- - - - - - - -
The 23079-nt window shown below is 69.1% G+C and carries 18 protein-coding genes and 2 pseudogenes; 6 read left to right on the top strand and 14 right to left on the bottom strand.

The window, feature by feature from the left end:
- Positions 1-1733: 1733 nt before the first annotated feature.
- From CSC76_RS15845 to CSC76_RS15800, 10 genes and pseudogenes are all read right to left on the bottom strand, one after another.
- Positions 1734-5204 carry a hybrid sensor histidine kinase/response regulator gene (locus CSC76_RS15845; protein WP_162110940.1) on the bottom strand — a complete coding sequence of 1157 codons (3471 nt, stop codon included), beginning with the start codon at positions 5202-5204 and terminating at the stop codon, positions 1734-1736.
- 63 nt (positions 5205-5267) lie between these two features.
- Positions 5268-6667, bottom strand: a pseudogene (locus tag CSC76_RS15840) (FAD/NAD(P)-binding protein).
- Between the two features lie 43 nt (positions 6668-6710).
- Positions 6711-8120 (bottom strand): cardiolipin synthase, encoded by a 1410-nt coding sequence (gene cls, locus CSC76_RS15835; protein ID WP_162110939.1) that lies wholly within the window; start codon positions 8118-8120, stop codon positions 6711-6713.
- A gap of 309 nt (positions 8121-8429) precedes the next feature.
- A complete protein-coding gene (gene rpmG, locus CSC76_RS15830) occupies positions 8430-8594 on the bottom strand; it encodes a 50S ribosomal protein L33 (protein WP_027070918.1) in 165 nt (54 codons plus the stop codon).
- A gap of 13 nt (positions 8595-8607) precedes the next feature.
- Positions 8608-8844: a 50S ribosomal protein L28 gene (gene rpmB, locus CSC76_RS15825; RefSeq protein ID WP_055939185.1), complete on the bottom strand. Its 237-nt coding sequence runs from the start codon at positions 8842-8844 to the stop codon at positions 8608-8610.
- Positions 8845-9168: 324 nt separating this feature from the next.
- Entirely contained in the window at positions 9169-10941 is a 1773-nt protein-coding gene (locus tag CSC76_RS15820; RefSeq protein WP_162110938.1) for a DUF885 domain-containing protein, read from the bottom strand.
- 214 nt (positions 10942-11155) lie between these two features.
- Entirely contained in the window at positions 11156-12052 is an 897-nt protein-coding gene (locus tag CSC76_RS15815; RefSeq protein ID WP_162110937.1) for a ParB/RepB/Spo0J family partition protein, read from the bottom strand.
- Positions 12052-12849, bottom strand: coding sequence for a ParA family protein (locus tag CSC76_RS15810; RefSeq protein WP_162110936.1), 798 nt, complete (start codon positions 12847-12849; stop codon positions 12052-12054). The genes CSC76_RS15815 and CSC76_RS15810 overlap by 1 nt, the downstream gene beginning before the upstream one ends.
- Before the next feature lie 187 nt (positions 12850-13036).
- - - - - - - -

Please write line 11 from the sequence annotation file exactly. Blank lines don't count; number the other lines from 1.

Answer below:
- A complete protein-coding gene (gene rpmG, locus CSC76_RS15830) occupies positions 8430-8594 on the bottom strand; it encodes a 50S ribosomal protein L33 (protein WP_027070918.1) in 165 nt (54 codons plus the stop codon).